BLOOMINGTON, Ill. — Despite the calendar date, farmers need
to keep a close watch for corn diseases as the crop enters its final growth
Andrew Fisher, Syngenta commercial product lead for Quilt
Xcel fungicide, said disease is starting to show up later than normal due to the
Fisher said very little disease was showing up in late July,
but then became more visible later.
“What most folks I think have to remind themselves is the
disease spores could actually be inside the crop and be built to a pretty high
level for 21 days within that plant before it ever becomes visible on the leaf
surface,” he said.
“So the caution is as you’re scouting fields today and see a
handful of small lesions on a plant, be it gray leaf spot or northern corn leaf,
those spots will continue to grow and you could probably expect a lot more of
the disease to show up over the next few weeks.”
He recommends applying Syngenta’s Quilt Xcel at the R1
growth stage due to its two modes of action.
“It will actually stop the disease that’s already in the
plant from growing, and it will prevent any additional spores from coming into
the crop,” he said.
“Having two modes of action — propiconazole and azoxystrobin
— into one product goes a long way as far as giving you the optimal disease
control and also crop enhancement benefits of improved stalk quality.
“This corn is going to stand out in the field later than
normal this year with the delayed planting and so more growers are starting to
see the harvest benefits with Quilt Xcel along with the excellent disease
control that they’ve become used to.”
Fisher noted that some people say the fungicide delays the
plant’s senescence, but he believes it actually allows the crop to senesce
properly versus die early.
“It keeps the plant greener longer. It keeps it growing. I
always said it’s like keeping the factory working for you longer, and it goes a
long way at the end of the year in tip-fill,” he said. “With a 32,000 planting
population and an extra couple kernels per year equals an additional bushel. It
doesn’t take a lot to really add up.”
Fisher said the threshold in determining when to apply Quilt
Xcel “isn’t black and white.”
“The threshold is really the individual’s level of risk,” he
said. “Many growers will look at commodity price, but ultimately this R1
application has been giving us very consistent average returns of 14 to 15
bushels per acre.
“So if they see any disease start to show up at all or they
have a good crop and they want to maximize their yield through the end of the
year as far as getting their return on their investment, it’s a very good bet.
More and more farmers have made it just part of their practice.
“I’ve personally walked enough treated and non-treated
fields in the Midwest in all kinds of weather conditions including the terrible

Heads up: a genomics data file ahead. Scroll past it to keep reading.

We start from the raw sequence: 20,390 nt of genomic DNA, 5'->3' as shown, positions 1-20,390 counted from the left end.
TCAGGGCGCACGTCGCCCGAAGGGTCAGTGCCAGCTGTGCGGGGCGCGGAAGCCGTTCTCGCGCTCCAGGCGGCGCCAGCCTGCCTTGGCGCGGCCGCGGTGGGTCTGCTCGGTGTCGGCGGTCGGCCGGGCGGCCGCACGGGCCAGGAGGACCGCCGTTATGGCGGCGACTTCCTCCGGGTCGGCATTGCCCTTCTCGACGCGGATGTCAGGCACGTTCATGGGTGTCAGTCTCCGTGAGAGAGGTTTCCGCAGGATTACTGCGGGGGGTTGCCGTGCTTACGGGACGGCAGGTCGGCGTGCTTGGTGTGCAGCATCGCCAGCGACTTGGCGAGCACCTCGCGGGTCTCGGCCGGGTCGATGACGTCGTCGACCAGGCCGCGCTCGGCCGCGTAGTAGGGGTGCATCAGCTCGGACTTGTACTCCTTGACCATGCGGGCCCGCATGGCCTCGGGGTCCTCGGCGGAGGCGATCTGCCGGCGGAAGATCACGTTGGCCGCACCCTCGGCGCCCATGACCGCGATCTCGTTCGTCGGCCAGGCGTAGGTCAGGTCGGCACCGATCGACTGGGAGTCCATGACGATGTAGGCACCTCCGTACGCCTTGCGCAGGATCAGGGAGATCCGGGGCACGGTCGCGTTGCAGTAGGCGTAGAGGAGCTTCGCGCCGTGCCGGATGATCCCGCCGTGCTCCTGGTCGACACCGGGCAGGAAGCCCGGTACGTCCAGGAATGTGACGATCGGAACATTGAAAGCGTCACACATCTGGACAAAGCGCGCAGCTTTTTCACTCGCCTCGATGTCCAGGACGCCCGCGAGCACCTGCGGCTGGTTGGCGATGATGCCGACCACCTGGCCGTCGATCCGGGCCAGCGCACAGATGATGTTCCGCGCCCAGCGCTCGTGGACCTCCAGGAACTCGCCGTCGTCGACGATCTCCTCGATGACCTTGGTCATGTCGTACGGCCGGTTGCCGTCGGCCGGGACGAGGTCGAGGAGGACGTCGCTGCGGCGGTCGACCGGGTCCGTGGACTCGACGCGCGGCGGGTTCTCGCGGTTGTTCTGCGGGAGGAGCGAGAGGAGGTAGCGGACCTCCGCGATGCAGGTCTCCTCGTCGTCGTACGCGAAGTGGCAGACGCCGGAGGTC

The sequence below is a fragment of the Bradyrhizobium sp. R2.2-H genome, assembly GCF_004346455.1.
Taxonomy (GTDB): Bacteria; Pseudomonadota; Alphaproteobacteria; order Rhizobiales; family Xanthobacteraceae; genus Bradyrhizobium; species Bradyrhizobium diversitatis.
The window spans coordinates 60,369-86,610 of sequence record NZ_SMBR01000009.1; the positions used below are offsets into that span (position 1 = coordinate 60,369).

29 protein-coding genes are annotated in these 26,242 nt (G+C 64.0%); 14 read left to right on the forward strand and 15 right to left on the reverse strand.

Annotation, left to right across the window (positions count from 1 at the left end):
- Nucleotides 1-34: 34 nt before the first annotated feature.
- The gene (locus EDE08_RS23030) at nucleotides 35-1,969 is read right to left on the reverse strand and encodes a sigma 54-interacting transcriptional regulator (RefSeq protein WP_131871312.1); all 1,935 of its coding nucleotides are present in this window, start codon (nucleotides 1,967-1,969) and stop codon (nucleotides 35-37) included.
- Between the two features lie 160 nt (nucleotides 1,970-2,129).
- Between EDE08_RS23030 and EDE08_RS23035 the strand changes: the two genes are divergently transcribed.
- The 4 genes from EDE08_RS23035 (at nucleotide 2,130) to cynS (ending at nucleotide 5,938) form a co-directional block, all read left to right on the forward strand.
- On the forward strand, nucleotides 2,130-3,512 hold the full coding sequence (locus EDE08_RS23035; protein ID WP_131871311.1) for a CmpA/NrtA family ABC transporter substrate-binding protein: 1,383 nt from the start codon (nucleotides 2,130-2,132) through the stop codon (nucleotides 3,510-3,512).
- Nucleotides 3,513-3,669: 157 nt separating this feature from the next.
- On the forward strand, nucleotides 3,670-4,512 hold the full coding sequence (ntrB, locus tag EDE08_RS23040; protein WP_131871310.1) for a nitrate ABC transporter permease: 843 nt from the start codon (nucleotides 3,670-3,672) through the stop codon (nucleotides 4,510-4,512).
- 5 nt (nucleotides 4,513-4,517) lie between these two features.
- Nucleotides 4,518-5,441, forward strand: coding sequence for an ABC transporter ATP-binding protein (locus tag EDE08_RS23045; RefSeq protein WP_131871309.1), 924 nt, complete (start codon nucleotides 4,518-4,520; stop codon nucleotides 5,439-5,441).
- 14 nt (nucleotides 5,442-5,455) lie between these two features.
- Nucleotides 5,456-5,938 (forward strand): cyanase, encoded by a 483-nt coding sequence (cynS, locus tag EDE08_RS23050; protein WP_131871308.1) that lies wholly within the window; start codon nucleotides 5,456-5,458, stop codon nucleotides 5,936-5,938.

experience we all went through last year with the dry weather, and I’ve always
seen a very, very good percentage of return on your investment and a percentage
of trials winning.
“I have no problem looking a person in the eye and say it’s
worth their investment year in and year out.”
The fungicide’s benefits were apparent during the 2012
drought based on the data he received from 80 on-farm trials, according to
“We saw about a 10-bushel increase from an early application
at V4 to V8, and again we saw a 14.5-bushel increase at an R1 timing. That R1 is
very consistent year in and year out,” he said. “We’ve probably had over 400
trials the last three year that had an R1 application, and every year it’s been
between 14, 15 bushels per acre.
“The early application — which is really more for stress
because there’s no disease there at the time — showed the biggest benefit last
year for V4 to V8 application. We saw a 10-bushel increase, and for the two
years prior, we were averaging around six-bushels-per-year increase.”
Fisher said the difference in corn that had Quilt Xcel
applied can be found in the roots and stalk quality.
“If the plant doesn’t have enough nutrients to feed the ear,
it will start pulling from its stalk. That’s what gives you that brittle stalk,”
“Spraying with Quilt Xcel has shown a benefit of making that
plant healthier and allowing it to give it the needed nutrition to maximize that
ear-fill and maintain some of the integrity within the stalk. That’s what helps
it stand out there later in the year.
“It was very visible last year on the ability to withstand
high temperatures and periods of dry weather. In the untreated, the leaves would
roll much quicker than the treated. The treated would still have an open leaf,
maximizing photosynthesis. It’s able to conserve most of the moisture that’s in